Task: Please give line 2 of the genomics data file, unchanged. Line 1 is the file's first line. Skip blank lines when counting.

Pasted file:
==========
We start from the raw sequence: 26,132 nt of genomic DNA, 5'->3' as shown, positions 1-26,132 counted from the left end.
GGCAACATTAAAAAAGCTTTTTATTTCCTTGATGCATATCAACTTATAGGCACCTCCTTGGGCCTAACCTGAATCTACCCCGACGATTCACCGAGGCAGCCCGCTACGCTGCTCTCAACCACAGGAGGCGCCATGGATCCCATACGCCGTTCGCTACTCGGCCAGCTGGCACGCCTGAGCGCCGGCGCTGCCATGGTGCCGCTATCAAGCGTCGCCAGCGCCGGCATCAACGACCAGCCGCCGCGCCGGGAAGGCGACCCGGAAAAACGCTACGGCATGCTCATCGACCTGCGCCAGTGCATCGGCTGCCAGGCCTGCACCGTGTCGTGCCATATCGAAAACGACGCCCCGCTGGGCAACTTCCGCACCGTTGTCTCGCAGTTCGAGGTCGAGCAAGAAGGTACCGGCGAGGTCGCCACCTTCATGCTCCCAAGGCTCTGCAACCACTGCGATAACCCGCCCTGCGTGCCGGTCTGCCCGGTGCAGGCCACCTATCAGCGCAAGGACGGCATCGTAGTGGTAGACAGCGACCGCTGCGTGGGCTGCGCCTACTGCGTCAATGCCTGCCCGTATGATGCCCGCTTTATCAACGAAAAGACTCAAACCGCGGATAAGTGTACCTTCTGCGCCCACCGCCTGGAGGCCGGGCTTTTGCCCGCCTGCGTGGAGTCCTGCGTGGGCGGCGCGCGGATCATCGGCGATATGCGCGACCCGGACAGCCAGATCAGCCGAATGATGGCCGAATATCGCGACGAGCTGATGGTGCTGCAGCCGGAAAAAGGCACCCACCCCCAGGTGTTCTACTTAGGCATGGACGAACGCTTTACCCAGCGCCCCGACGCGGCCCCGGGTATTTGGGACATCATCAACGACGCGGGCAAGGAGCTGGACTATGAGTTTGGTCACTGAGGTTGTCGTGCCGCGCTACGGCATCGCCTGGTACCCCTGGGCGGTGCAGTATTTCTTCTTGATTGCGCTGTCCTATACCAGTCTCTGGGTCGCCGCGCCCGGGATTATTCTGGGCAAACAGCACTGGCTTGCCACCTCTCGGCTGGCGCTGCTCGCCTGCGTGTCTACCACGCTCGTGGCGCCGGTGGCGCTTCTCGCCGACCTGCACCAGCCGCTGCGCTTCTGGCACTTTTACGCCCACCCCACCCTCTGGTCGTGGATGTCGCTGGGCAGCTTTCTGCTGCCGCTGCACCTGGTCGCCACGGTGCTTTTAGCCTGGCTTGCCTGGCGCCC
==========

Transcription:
GGCAACATTAAAAAAGCTTTTTATTTCCTTGATGCATATCAACTTATAGGCACCTCCTTGGGCCTAACCTGAATCTACCCCGACGATTCACCGAGGCAGCCCGCTACGCTGCTCTCAACCACAGGAGGCGCCATGGATCCCATACGCCGTTCGCTACTCGGCCAGCTGGCACGCCTGAGCGCCGGCGCTGCCATGGTGCCGCTATCAAGCGTCGCCAGCGCCGGCATCAACGACCAGCCGCCGCGCCGGGAAGGCGACCCGGAAAAACGCTACGGCATGCTCATCGACCTGCGCCAGTGCATCGGCTGCCAGGCCTGCACCGTGTCGTGCCATATCGAAAACGACGCCCCGCTGGGCAACTTCCGCACCGTTGTCTCGCAGTTCGAGGTCGAGCAAGAAGGTACCGGCGAGGTCGCCACCTTCATGCTCCCAAGGCTCTGCAACCACTGCGATAACCCGCCCTGCGTGCCGGTCTGCCCGGTGCAGGCCACCTATCAGCGCAAGGACGGCATCGTAGTGGTAGACAGCGACCGCTGCGTGGGCTGCGCCTACTGCGTCAATGCCTGCCCGTATGATGCCCGCTTTATCAACGAAAAGACTCAAACCGCGGATAAGTGTACCTTCTGCGCCCACCGCCTGGAGGCCGGGCTTTTGCCCGCCTGCGTGGAGTCCTGCGTGGGCGGCGCGCGGATCATCGGCGATATGCGCGACCCGGACAGCCAGATCAGCCGAATGATGGCCGAATATCGCGACGAGCTGATGGTGCTGCAGCCGGAAAAAGGCACCCACCCCCAGGTGTTCTACTTAGGCATGGACGAACGCTTTACCCAGCGCCCCGACGCGGCCCCGGGTATTTGGGACATCATCAACGACGCGGGCAAGGAGCTGGACTATGAGTTTGGTCACTGAGGTTGTCGTGCCGCGCTACGGCATCGCCTGGTACCCCTGGGCGGTGCAGTATTTCTTCTTGATTGCGCTGTCCTATACCAGTCTCTGGGTCGCCGCGCCCGGGATTATTCTGGGCAAACAGCACTGGCTTGCCACCTCTCGGCTGGCGCTGCTCGCCTGCGTGTCTACCACGCTCGTGGCGCCGGTGGCGCTTCTCGCCGACCTGCACCAGCCGCTGCGCTTCTGGCACTTTTACGCCCACCCCACCCTCTGGTCGTGGATGTCGCTGGGCAGCTTTCTGCTGCCGCTGCACCTGGTCGCCACGGTGCTTTTAGCCTGGCTTGCCTGGCGCCC